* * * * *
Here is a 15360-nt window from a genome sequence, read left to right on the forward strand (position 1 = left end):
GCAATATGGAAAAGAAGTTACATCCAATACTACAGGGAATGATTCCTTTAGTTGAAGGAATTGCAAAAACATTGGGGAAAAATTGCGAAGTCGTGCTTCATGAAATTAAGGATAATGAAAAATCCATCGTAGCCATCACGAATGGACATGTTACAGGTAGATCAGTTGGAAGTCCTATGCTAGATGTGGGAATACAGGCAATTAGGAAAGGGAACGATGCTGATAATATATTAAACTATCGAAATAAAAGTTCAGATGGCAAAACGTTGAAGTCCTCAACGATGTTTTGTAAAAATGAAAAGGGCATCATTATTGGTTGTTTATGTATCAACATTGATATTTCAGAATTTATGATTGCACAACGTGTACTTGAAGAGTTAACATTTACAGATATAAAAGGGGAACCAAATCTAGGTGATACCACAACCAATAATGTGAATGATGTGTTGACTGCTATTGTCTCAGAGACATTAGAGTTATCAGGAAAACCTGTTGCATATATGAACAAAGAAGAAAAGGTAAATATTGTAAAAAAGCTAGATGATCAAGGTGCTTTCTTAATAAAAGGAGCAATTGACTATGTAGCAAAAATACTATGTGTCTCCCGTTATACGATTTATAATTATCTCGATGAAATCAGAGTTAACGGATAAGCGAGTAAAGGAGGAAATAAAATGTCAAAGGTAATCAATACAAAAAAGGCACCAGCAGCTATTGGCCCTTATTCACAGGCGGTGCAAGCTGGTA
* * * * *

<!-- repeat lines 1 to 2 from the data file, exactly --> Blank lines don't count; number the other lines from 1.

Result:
Here is a 15360-nt window from a genome sequence, read left to right on the forward strand (position 1 = left end):
GCAATATGGAAAAGAAGTTACATCCAATACTACAGGGAATGATTCCTTTAGTTGAAGGAATTGCAAAAACATTGGGGAAAAATTGCGAAGTCGTGCTTCATGAAATTAAGGATAATGAAAAATCCATCGTAGCCATCACGAATGGACATGTTACAGGTAGATCAGTTGGAAGTCCTATGCTAGATGTGGGAATACAGGCAATTAGGAAAGGGAACGATGCTGATAATATATTAAACTATCGAAATAAAAGTTCAGATGGCAAAACGTTGAAGTCCTCAACGATGTTTTGTAAAAATGAAAAGGGCATCATTATTGGTTGTTTATGTATCAACATTGATATTTCAGAATTTATGATTGCACAACGTGTACTTGAAGAGTTAACATTTACAGATATAAAAGGGGAACCAAATCTAGGTGATACCACAACCAATAATGTGAATGATGTGTTGACTGCTATTGTCTCAGAGACATTAGAGTTATCAGGAAAACCTGTTGCATATATGAACAAAGAAGAAAAGGTAAATATTGTAAAAAAGCTAGATGATCAAGGTGCTTTCTTAATAAAAGGAGCAATTGACTATGTAGCAAAAATACTATGTGTCTCCCGTTATACGATTTATAATTATCTCGATGAAATCAGAGTTAACGGATAAGCGAGTAAAGGAGGAAATAAAATGTCAAAGGTAATCAATACAAAAAAGGCACCAGCAGCTATTGGCCCTTATTCACAGGCGGTGCAAGCTGGTA